(ChemotherapyAdvisor) – Adherence to NCCN guidelines for the treatment of patients with high-risk stage II/III colon cancer is associated with improved survival outcomes, according to a study reported at the ASCO 2012 Gastrointestinal Cancers Symposium.
Genevieve Marie Boland, MD, PhD, of the University of Texas M.D. Anderson Cancer Center, Houston, TX, and colleagues noted that significant variability exists in the National Cancer Database with respect to the treatment of high-risk stage II/III colon cancer; therefore, they examined whether adherence to guidelines is associated with improved outcomes.
A total of 77,350 patients with colon adenocarcinoma from 1998–2002 were identified in the database. Stage-specific NCCN guidelines were used to classify patients into an adherent or a nonadherent group. Nonadherence as a result of chemotherapy omission was noted in 64.3% of high-risk stage II and 26.4% of high-risk stage III patients. Decreased overall survival and relative survival were observed in the nonadherent group; hazard risk for death was 1.43 for high-risk stage II and 1.89 for stage III (P<0.001). Differences in relative survival were found with gender, age, race, insurance, income, and type of facility.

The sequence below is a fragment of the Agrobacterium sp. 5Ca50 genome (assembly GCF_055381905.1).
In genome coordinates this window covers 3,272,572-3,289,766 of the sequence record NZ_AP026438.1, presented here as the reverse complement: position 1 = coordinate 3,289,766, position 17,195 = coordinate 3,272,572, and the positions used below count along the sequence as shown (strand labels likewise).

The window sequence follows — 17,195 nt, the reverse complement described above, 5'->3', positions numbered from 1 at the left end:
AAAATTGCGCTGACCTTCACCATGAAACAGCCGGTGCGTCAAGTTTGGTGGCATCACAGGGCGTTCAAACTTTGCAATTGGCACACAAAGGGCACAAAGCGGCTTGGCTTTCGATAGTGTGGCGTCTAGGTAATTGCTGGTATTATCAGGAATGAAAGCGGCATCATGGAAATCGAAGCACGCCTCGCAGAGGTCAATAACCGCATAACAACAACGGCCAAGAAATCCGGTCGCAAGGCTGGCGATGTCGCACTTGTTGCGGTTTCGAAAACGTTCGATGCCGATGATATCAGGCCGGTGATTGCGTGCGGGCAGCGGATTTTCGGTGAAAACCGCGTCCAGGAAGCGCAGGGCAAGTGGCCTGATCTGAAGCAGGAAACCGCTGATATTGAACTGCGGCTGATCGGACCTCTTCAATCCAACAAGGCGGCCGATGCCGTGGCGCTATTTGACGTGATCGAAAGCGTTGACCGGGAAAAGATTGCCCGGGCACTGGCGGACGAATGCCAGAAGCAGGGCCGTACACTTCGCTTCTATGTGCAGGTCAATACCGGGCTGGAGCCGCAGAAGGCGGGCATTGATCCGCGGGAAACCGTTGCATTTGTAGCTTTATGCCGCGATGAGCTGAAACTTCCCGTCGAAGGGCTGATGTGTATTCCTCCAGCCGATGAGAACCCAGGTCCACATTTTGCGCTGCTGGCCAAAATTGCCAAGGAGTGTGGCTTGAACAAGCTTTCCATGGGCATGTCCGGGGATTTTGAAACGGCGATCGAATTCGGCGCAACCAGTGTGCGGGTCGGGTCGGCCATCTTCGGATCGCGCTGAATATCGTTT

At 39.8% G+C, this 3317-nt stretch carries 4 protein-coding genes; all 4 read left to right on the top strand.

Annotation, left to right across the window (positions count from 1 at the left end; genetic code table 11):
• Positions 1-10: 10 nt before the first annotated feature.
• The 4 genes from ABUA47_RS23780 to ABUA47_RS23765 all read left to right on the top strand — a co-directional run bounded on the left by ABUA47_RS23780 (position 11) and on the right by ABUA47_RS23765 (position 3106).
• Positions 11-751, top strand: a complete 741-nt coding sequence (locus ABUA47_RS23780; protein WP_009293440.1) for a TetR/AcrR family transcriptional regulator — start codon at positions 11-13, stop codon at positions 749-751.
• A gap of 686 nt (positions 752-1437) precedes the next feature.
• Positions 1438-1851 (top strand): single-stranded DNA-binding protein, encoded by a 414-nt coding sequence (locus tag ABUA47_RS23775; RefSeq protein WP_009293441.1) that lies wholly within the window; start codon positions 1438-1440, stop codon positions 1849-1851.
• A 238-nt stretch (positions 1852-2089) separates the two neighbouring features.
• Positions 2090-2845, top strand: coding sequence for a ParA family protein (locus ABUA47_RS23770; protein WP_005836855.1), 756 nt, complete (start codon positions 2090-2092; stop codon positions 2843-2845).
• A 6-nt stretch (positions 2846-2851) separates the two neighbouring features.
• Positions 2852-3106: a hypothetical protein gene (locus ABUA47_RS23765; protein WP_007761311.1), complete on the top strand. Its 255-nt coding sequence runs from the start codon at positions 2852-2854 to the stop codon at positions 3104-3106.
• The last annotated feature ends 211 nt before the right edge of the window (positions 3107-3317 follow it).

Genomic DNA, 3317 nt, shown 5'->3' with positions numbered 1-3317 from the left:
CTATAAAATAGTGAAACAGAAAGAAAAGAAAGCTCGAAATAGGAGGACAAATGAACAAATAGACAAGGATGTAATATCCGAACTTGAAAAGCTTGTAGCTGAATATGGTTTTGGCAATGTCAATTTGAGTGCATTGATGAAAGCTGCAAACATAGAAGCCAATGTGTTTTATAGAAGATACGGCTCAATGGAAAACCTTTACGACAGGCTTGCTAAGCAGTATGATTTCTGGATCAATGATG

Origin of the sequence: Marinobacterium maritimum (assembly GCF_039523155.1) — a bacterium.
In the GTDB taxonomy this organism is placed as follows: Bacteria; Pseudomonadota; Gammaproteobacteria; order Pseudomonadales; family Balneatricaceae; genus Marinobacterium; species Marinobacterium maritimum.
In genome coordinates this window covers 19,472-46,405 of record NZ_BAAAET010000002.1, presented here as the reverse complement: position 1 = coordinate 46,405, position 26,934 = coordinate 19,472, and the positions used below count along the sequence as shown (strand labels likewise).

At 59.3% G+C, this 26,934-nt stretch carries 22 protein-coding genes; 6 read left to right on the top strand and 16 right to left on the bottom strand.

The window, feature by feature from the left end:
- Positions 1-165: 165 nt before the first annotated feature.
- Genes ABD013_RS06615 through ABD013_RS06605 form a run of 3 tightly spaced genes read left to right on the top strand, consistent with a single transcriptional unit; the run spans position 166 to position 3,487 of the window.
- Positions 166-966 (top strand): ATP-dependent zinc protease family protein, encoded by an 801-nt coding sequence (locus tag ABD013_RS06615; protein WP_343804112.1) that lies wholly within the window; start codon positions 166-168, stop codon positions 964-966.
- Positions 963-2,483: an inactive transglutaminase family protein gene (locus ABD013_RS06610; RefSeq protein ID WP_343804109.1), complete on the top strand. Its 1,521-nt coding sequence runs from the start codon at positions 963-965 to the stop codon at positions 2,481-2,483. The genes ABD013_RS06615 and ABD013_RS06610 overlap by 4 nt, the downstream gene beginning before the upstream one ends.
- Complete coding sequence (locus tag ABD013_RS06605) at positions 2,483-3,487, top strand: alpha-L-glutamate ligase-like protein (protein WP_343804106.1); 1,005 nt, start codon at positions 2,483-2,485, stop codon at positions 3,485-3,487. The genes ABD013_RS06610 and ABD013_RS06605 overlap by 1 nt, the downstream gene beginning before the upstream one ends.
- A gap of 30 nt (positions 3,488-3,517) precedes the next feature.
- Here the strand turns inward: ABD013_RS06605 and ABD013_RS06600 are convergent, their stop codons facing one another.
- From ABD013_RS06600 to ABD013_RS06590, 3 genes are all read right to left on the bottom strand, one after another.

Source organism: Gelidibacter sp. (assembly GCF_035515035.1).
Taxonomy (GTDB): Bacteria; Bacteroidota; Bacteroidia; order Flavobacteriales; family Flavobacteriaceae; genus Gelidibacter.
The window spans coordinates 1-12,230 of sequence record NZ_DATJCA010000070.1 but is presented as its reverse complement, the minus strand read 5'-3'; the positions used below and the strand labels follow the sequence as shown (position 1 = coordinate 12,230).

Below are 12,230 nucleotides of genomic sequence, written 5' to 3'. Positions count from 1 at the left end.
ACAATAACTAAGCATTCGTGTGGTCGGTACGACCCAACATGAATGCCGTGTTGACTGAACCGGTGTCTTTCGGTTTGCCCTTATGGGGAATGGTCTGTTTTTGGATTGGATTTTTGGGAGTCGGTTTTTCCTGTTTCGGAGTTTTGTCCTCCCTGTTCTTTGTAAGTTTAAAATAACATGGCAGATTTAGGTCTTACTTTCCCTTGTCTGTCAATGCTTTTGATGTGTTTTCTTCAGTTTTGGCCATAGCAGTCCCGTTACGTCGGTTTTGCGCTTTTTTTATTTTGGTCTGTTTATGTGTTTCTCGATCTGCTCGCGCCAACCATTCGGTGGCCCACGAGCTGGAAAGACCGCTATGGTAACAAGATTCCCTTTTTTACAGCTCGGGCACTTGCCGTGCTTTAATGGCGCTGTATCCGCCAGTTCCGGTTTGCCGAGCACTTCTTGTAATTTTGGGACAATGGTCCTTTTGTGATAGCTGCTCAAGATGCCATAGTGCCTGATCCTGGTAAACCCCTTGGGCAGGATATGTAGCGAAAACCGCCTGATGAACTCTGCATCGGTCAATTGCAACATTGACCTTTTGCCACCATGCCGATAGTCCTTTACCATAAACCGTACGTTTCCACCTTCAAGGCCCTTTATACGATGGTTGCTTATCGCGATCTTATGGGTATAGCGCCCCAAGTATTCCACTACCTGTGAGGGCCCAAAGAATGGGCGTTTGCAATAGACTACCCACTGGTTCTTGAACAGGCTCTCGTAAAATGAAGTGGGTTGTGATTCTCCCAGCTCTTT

The authors suggest “deviations from guidelines can be used to focus improvements in the access to and delivery of cancer treatment,” and also as an institutional performance metric.
This presentation was a 2012 Gastrointestinal Cancers Symposium Merit Award Winner.